Chemical Engineering Science, Vol.157, 76-87, 2017
Instabilities due to turbulence through inlet jet in plunging jet bubble column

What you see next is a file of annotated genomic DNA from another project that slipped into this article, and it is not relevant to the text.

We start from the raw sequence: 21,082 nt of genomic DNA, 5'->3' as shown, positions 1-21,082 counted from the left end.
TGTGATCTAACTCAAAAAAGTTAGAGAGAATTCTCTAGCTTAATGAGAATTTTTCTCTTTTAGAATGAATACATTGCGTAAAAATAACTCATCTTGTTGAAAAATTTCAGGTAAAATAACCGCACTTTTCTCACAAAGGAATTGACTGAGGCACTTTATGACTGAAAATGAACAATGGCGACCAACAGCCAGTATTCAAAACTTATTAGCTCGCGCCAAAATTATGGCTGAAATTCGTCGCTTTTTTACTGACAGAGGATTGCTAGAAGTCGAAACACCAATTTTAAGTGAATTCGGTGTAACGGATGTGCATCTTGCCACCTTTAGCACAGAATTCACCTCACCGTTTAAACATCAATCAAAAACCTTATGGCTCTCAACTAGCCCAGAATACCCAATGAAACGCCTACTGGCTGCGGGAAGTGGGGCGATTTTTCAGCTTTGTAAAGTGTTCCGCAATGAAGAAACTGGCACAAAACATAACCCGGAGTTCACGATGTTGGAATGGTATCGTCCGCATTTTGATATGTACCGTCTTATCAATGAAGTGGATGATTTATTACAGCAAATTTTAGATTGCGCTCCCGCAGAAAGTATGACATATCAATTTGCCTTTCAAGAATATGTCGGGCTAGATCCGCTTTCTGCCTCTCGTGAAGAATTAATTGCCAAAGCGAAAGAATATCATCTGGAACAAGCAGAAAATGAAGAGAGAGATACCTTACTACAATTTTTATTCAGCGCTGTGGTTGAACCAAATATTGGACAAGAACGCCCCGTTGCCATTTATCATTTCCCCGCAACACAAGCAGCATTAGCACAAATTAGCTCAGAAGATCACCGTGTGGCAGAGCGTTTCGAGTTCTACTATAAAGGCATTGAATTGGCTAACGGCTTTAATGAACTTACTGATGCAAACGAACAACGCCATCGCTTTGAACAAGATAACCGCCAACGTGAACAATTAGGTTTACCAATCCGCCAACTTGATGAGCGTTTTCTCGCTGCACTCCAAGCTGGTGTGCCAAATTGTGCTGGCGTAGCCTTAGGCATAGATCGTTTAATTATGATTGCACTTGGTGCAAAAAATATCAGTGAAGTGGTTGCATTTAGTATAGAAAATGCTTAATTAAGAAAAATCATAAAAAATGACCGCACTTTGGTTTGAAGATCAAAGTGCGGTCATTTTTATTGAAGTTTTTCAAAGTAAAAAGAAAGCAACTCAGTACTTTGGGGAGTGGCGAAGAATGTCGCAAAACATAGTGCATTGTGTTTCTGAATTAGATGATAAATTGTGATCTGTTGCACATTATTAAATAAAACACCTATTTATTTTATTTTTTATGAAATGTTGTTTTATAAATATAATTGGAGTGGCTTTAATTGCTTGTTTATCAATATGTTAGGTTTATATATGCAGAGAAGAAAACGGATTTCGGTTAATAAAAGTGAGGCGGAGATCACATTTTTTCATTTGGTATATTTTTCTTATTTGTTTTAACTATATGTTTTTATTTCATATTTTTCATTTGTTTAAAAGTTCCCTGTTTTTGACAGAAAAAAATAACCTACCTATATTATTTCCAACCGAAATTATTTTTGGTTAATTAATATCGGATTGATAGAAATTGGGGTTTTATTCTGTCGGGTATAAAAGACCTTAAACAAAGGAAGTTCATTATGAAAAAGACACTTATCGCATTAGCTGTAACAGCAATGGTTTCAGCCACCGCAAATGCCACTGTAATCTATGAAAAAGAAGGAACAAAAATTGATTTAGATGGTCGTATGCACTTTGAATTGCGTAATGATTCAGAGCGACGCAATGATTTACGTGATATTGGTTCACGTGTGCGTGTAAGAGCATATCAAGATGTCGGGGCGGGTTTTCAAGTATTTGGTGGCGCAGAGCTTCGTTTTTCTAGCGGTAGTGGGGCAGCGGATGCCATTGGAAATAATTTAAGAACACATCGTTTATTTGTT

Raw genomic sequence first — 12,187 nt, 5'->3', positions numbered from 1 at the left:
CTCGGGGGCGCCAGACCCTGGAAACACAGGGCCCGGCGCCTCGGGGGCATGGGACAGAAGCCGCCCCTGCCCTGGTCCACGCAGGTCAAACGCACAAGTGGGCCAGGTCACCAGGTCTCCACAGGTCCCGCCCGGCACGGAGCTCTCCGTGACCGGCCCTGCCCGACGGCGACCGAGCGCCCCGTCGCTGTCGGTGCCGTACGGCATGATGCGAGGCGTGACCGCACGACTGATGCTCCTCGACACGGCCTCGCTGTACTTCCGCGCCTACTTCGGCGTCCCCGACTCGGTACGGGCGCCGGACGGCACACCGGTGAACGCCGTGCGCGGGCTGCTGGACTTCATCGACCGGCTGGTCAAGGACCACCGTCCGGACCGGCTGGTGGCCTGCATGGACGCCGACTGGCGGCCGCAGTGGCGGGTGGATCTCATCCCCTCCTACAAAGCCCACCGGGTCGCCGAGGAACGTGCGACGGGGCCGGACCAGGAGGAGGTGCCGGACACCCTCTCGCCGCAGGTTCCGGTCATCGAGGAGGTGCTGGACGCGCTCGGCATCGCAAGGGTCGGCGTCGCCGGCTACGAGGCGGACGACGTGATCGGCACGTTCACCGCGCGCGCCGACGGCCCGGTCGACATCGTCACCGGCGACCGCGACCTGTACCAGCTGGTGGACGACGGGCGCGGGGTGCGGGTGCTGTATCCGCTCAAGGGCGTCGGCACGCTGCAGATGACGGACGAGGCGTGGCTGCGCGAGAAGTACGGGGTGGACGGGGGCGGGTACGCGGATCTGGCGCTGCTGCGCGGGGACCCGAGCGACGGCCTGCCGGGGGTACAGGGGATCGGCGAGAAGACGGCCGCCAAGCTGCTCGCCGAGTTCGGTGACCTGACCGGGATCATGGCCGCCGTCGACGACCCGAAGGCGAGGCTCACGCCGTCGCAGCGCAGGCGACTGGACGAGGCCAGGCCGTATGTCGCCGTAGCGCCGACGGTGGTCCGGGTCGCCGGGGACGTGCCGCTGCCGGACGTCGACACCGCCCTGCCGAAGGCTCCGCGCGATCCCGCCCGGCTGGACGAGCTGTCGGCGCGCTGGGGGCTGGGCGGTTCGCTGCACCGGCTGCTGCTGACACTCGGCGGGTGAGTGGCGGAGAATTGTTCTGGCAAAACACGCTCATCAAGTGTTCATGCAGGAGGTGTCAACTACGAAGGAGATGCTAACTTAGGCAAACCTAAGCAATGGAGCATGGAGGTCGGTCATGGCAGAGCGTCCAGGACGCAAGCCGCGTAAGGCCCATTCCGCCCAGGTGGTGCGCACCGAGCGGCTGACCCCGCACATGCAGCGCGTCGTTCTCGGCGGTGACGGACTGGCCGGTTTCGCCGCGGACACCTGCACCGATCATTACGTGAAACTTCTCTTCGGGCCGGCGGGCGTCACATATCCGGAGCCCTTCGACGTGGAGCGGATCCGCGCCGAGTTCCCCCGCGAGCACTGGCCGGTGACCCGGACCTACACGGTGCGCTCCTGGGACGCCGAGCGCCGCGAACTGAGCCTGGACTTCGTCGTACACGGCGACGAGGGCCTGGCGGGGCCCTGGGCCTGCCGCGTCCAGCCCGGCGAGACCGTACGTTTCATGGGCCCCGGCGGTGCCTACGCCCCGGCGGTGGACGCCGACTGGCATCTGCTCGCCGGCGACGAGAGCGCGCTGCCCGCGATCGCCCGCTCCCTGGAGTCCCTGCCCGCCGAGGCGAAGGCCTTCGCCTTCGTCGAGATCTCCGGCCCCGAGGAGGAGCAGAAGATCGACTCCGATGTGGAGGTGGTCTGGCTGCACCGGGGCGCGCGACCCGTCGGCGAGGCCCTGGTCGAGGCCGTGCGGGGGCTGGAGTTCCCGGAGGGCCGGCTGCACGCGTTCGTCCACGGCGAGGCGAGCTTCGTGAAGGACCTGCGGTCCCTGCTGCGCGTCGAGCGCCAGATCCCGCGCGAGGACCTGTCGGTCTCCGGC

Bubble columns, where the liquid is in the continuous phase and the gas phase is on the form of dispersed bubbles, are widely utilised in many industrial applications. When designing these bubble columns it is important to be able to predict the conditions that mark the transition from homogeneous (bubbly) to heterogeneous (churn-turbulent) flow. The transition is a function of many variables, including: liquid and gas superficial velocities, bubble diameter, and liquid and gas physical properties. Linear stability analysis (LSA) has been successfully applied by many researchers to determine the gas volume fraction at which the instability takes place; and correspondingly a one dimensional stability factor, f(1), has been proposed (see for example Joshi et al. (2001)). Briefly, the LSA analysis utilises the velocity fluctuations of both the dispersed and continuous phases associated with the specific energy dissipation rate of the two phase mixture. Typically, the specific energy dissipation rate is correlated with the density of the bed. The previous analysis, however, does not consider the energy input which associated with the turbulence intensity (velocity fluctuations) of the incoming liquid stream. Usually, this component can be ignored in sparged bubble columns because its magnitude is relatively small and it also decays in the axial direction. In plunging liquid jet bubble columns the liquid is introduced as a high speed jet that entrains gas which is then broken into fine bubbles in the Mixing Zone. The bubby mixture then passes into the Two Phase Flow Zone where instabilities can be generated. The Mixing Zone is a region of high energy dissipation resulting in relatively large liquid velocity fluctuations, which can directly influence the instability of the Two Phase Flow Zone. In this study the existing linear stability analysis is modified to include the influence of inlet liquid velocity fluctuations on the stability parameter, f(1). The modified theory is applied to the previous work of Evans (1990) for a plunging liquid jet bubble column to determine the critical gas volume fraction at which transition takes place in the Two Phase Flow Zone. In order to apply the model, drift-flux analysis has been used to obtain bubble diameter as a function of gas and liquid superficial velocities, and computational fluid dynamics has been utilised to quantify the velocity fluctuations of the liquid exiting the Mixing Zone. (C) 2016 Elsevier Ltd. All rights reserved.